Sunderland fraudster conned pensioner with tinnitus out of £3,000 by promising a miracle cure that didn’t exist

Fraudster Richard Pearson

Fraudster Richard Pearson

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A FRAUDSTER conned £3,000 out of a trusting pensioner by claiming he could fix the OAP’s incurable condition.

Richard Pearson found out his 73-year-old victim suffered from tinnitus – a persistent and painful ringing in the ears – during a chance meeting on a bus and convinced him he knew of a clinic that could cure it.

Within days, Pearson claimed to have set up an appointment at a centre in Birmingham and made sure the pensioner was present when he posted a £3,000 cheque he claimed would secure the “alternative” treatment.

The pensioner was persuaded to pay Pearson back in cash – and handed over £3,000 after the conman escorted him to the building society.

Older peoples’ charities today described the case as “truly shocking” and warned pensioners to be careful about handing over any money.

Pearson made his claims more convincing by telling the sufferer he had previously been cured by the clinic. He also wrote out a £3,000 cheque as “compensation” in case things went wrong.

It was when the 53-year-old backed out of his offer of giving the pensioner a lift to his appointment concerns started to grow. He then realised the promise of a cure had been a con and the clinic never actually existed.

The £3,000 compensation cheque bounced when the pensioner tried to cash it and get his money back. At Newcastle Crown Court this week, prosecutor Mark Guiliani said: “It was totally disgraceful conduct, targeting a vulnerable man.

“There is no cure but the clinic, he said, offered alternative treatment, the victim no doubt having been told by his doctor it was an incurable condition one learns to live with.

“He is a confidence trickster, the offending against a 73-year-old man was particularly sophisticated.

“The clinic, despite efforts by the police to locate it, does not exist.”

The case had previously been adjourned after Pearson promised to repay the money back to his victim, but Mr Guiliani said: “Not a penny has been forthcoming.”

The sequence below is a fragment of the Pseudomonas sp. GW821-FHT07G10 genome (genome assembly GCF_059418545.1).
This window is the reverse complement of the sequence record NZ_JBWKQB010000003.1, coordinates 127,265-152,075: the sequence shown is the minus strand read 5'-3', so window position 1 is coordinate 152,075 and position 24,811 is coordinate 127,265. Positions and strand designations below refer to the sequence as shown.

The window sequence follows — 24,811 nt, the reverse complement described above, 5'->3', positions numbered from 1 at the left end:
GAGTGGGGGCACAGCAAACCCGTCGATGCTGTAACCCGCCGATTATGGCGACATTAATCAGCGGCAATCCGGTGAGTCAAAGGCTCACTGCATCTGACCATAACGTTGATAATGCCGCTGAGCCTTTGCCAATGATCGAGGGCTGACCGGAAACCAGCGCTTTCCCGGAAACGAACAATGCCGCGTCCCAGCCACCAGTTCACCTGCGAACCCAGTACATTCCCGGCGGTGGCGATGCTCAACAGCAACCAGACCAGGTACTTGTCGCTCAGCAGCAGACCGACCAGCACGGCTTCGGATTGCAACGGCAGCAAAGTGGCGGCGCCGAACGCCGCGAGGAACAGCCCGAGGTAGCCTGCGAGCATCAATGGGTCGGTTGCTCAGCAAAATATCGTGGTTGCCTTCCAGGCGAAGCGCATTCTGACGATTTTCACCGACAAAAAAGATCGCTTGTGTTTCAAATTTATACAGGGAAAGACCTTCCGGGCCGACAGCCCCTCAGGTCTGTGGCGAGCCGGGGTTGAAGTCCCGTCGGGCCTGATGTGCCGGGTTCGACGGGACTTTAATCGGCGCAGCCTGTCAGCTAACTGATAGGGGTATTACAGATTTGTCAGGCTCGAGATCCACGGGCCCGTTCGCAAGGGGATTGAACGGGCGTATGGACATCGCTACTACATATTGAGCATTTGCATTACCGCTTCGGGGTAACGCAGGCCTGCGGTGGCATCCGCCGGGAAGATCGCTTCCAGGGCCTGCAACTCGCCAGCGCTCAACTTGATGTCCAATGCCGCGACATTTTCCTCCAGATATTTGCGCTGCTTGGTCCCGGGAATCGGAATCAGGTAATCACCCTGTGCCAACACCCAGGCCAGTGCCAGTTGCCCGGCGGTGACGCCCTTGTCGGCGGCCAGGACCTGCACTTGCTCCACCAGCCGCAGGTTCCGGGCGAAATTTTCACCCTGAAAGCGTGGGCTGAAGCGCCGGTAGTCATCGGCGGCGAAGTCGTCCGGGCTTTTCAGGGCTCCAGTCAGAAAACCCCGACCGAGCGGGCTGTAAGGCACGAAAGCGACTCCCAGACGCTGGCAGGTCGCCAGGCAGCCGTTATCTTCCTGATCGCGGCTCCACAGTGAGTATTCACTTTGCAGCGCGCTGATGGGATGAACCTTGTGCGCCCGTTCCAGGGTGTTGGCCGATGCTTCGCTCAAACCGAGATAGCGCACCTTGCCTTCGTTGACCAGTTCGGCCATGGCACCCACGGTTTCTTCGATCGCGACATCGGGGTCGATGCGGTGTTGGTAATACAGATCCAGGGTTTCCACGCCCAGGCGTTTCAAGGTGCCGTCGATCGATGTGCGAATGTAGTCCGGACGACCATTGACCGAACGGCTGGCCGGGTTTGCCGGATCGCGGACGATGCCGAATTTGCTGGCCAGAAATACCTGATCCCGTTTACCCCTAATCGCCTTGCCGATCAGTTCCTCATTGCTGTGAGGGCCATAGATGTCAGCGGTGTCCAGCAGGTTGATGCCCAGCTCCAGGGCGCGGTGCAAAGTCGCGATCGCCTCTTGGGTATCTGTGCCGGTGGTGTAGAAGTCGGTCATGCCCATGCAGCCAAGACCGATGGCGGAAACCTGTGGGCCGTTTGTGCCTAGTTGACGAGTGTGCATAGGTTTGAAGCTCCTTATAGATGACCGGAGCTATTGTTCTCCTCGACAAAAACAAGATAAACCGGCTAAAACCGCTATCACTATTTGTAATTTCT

Alan Patchett, director of Age Concern Sunderland, today condemned the cruel crime.

He said: “This is a shocking case that serves to illustrate to older people that they have to be very careful who they deal with.

“We would urge them never to hand over cash for any promised service.”

The con took place just weeks after Pearson cost a hire company more than £4,000 by failing to return machinery he had leased.

Pearson, of Hendon Dock, was sentenced to six months’ imprisonment, suspended for two years, and ordered to pay the victim’s £3,000 back to him within the next 12 months.

He had admitted theft and fraud charges.

Mr Recorder Euan Duff said: “This offence was a particularly unpleasant and a particularly mean offence, targeting this man in this way.

“It was a quite determined effort, you pursuing him, going to his home and getting the money in that way.”

Lewis Kerr, defending, said the offence was not pre-planned and said Pearson is a former business owner who is hoping to start afresh.

Mr Kerr said: “He had never met the victim, there was nothing more than a chance encounter, an opportunity the defendant seized and pursued, with some determination, I accept.”

•Any older people with concerns over companies and businesses asking for cash can contact trading standards or Age Concern on 514 1131.